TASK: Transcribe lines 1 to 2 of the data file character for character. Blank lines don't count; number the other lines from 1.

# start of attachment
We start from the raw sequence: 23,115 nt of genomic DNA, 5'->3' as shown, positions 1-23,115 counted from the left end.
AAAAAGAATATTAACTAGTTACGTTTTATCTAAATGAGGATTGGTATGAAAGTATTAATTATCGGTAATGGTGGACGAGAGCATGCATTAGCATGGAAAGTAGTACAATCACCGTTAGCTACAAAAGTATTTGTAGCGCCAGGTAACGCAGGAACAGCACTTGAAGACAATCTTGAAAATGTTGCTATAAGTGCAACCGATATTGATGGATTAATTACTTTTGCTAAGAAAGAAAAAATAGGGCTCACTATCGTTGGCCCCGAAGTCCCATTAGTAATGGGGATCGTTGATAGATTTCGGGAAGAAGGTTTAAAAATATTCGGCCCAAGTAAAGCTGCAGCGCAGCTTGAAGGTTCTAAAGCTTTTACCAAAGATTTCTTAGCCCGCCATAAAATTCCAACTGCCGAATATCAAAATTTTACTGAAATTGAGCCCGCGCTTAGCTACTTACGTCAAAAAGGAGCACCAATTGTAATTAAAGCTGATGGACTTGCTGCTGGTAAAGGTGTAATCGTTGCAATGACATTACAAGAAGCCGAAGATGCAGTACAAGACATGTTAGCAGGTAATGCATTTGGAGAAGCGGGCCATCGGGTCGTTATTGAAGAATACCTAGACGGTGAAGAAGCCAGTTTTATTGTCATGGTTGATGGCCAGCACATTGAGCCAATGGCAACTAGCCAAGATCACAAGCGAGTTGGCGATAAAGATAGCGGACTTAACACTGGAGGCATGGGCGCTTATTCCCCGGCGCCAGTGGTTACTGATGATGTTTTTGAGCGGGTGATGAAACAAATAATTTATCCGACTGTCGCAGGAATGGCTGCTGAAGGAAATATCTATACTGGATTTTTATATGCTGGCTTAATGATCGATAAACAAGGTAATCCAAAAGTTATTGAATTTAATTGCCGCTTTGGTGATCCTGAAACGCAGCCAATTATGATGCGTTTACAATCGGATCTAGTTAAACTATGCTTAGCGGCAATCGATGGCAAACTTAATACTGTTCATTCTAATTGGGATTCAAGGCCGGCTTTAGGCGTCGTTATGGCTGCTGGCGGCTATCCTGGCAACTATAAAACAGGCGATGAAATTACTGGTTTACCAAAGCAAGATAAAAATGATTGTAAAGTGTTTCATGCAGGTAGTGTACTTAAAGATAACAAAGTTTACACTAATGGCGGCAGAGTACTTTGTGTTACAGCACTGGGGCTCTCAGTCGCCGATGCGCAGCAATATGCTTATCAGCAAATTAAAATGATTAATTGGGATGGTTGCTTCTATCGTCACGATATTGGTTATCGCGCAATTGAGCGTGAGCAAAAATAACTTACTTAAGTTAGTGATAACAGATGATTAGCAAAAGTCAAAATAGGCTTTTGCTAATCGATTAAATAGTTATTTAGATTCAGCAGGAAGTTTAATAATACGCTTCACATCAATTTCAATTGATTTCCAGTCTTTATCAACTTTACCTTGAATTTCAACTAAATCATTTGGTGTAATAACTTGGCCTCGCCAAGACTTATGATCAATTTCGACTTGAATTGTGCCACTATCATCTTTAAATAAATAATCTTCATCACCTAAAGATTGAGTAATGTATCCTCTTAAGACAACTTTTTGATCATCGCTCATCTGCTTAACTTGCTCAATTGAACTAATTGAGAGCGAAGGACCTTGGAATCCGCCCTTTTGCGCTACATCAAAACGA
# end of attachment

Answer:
We start from the raw sequence: 23,115 nt of genomic DNA, 5'->3' as shown, positions 1-23,115 counted from the left end.
AAAAAGAATATTAACTAGTTACGTTTTATCTAAATGAGGATTGGTATGAAAGTATTAATTATCGGTAATGGTGGACGAGAGCATGCATTAGCATGGAAAGTAGTACAATCACCGTTAGCTACAAAAGTATTTGTAGCGCCAGGTAACGCAGGAACAGCACTTGAAGACAATCTTGAAAATGTTGCTATAAGTGCAACCGATATTGATGGATTAATTACTTTTGCTAAGAAAGAAAAAATAGGGCTCACTATCGTTGGCCCCGAAGTCCCATTAGTAATGGGGATCGTTGATAGATTTCGGGAAGAAGGTTTAAAAATATTCGGCCCAAGTAAAGCTGCAGCGCAGCTTGAAGGTTCTAAAGCTTTTACCAAAGATTTCTTAGCCCGCCATAAAATTCCAACTGCCGAATATCAAAATTTTACTGAAATTGAGCCCGCGCTTAGCTACTTACGTCAAAAAGGAGCACCAATTGTAATTAAAGCTGATGGACTTGCTGCTGGTAAAGGTGTAATCGTTGCAATGACATTACAAGAAGCCGAAGATGCAGTACAAGACATGTTAGCAGGTAATGCATTTGGAGAAGCGGGCCATCGGGTCGTTATTGAAGAATACCTAGACGGTGAAGAAGCCAGTTTTATTGTCATGGTTGATGGCCAGCACATTGAGCCAATGGCAACTAGCCAAGATCACAAGCGAGTTGGCGATAAAGATAGCGGACTTAACACTGGAGGCATGGGCGCTTATTCCCCGGCGCCAGTGGTTACTGATGATGTTTTTGAGCGGGTGATGAAACAAATAATTTATCCGACTGTCGCAGGAATGGCTGCTGAAGGAAATATCTATACTGGATTTTTATATGCTGGCTTAATGATCGATAAACAAGGTAATCCAAAAGTTATTGAATTTAATTGCCGCTTTGGTGATCCTGAAACGCAGCCAATTATGATGCGTTTACAATCGGATCTAGTTAAACTATGCTTAGCGGCAATCGATGGCAAACTTAATACTGTTCATTCTAATTGGGATTCAAGGCCGGCTTTAGGCGTCGTTATGGCTGCTGGCGGCTATCCTGGCAACTATAAAACAGGCGATGAAATTACTGGTTTACCAAAGCAAGATAAAAATGATTGTAAAGTGTTTCATGCAGGTAGTGTACTTAAAGATAACAAAGTTTACACTAATGGCGGCAGAGTACTTTGTGTTACAGCACTGGGGCTCTCAGTCGCCGATGCGCAGCAATATGCTTATCAGCAAATTAAAATGATTAATTGGGATGGTTGCTTCTATCGTCACGATATTGGTTATCGCGCAATTGAGCGTGAGCAAAAATAACTTACTTAAGTTAGTGATAACAGATGATTAGCAAAAGTCAAAATAGGCTTTTGCTAATCGATTAAATAGTTATTTAGATTCAGCAGGAAGTTTAATAATACGCTTCACATCAATTTCAATTGATTTCCAGTCTTTATCAACTTTACCTTGAATTTCAACTAAATCATTTGGTGTAATAACTTGGCCTCGCCAAGACTTATGATCAATTTCGACTTGAATTGTGCCACTATCATCTTTAAATAAATAATCTTCATCACCTAAAGATTGAGTAATGTATCCTCTTAAGACAACTTTTTGATCATCGCTCATCTGCTTAACTTGCTCAATTGAACTAATTGAGAGCGAAGGACCTTGGAATCCGCCCTTTTGCGCTACATCAAAACGA